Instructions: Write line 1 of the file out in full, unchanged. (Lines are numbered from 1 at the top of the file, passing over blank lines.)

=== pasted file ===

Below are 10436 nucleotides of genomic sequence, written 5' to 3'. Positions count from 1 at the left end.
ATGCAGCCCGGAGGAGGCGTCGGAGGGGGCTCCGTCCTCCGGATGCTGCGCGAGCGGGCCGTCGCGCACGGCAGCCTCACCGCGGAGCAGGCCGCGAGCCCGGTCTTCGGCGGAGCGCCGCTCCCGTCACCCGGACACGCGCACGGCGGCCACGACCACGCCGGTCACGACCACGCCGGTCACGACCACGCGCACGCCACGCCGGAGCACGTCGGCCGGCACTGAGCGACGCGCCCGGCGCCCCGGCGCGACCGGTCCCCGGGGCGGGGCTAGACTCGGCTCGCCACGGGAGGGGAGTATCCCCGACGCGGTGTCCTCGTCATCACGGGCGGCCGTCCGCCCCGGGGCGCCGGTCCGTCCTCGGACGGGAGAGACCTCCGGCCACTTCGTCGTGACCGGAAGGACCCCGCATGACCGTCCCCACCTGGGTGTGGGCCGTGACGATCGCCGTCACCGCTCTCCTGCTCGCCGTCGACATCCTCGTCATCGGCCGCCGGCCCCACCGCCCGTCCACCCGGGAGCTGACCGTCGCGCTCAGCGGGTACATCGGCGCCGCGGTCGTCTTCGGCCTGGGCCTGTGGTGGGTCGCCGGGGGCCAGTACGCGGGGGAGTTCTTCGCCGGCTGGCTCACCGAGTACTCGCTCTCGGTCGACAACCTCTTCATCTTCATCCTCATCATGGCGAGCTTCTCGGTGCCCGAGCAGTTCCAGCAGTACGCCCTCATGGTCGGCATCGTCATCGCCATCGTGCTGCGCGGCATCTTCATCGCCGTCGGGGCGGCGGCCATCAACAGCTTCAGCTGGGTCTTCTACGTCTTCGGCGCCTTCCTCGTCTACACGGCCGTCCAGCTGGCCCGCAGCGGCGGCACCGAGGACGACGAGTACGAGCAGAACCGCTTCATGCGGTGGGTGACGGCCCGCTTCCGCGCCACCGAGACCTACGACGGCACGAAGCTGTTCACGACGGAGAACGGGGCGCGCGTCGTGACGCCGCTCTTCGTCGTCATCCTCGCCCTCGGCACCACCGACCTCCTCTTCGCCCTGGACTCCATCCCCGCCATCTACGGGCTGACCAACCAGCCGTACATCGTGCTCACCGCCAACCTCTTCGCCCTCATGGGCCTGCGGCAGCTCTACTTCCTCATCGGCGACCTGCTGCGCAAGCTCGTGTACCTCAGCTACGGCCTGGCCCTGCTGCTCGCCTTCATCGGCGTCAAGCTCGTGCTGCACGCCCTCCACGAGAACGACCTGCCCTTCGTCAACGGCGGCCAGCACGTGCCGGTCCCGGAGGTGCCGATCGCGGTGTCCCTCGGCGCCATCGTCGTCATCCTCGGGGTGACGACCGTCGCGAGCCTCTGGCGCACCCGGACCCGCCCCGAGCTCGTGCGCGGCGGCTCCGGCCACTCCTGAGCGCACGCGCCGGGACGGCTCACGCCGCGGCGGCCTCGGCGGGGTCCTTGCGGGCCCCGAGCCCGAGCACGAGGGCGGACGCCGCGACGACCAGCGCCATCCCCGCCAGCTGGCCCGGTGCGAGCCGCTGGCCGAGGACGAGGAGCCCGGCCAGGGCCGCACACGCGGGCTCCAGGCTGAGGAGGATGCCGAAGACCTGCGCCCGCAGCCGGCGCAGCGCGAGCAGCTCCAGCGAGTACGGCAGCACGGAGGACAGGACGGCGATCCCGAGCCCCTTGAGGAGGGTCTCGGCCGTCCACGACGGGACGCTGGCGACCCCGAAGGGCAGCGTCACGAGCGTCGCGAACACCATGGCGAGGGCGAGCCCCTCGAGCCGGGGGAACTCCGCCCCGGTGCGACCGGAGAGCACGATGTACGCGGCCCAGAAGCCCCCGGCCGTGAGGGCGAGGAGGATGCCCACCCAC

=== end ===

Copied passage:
Below are 10436 nucleotides of genomic sequence, written 5' to 3'. Positions count from 1 at the left end.